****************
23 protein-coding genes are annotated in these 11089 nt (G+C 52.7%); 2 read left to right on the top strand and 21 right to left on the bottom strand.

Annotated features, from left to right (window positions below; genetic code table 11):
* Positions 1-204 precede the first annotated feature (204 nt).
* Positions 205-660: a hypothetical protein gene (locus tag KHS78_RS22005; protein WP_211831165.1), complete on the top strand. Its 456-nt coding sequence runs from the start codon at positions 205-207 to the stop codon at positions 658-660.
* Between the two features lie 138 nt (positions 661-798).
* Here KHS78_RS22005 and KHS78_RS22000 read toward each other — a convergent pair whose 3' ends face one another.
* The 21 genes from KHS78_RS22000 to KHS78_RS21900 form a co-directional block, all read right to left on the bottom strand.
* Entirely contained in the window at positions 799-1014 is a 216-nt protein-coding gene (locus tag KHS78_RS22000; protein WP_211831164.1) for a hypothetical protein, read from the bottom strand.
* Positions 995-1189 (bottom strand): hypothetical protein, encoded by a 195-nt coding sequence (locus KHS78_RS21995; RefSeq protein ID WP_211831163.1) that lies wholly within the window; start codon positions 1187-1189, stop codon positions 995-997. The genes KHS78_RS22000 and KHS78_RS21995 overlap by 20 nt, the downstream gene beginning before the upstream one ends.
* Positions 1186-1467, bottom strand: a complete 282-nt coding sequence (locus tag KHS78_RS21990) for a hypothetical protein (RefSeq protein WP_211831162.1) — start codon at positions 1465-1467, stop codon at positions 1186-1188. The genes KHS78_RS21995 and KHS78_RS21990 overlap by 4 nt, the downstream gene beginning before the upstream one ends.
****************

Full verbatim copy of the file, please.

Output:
23 protein-coding genes are annotated in these 11089 nt (G+C 52.7%); 2 read left to right on the top strand and 21 right to left on the bottom strand.

Annotated features, from left to right (window positions below; genetic code table 11):
* Positions 1-204 precede the first annotated feature (204 nt).
* Positions 205-660: a hypothetical protein gene (locus tag KHS78_RS22005; protein WP_211831165.1), complete on the top strand. Its 456-nt coding sequence runs from the start codon at positions 205-207 to the stop codon at positions 658-660.
* Between the two features lie 138 nt (positions 661-798).
* Here KHS78_RS22005 and KHS78_RS22000 read toward each other — a convergent pair whose 3' ends face one another.
* The 21 genes from KHS78_RS22000 to KHS78_RS21900 form a co-directional block, all read right to left on the bottom strand.
* Entirely contained in the window at positions 799-1014 is a 216-nt protein-coding gene (locus tag KHS78_RS22000; protein WP_211831164.1) for a hypothetical protein, read from the bottom strand.
* Positions 995-1189 (bottom strand): hypothetical protein, encoded by a 195-nt coding sequence (locus KHS78_RS21995; RefSeq protein ID WP_211831163.1) that lies wholly within the window; start codon positions 1187-1189, stop codon positions 995-997. The genes KHS78_RS22000 and KHS78_RS21995 overlap by 20 nt, the downstream gene beginning before the upstream one ends.
* Positions 1186-1467, bottom strand: a complete 282-nt coding sequence (locus tag KHS78_RS21990) for a hypothetical protein (RefSeq protein WP_211831162.1) — start codon at positions 1465-1467, stop codon at positions 1186-1188. The genes KHS78_RS21995 and KHS78_RS21990 overlap by 4 nt, the downstream gene beginning before the upstream one ends.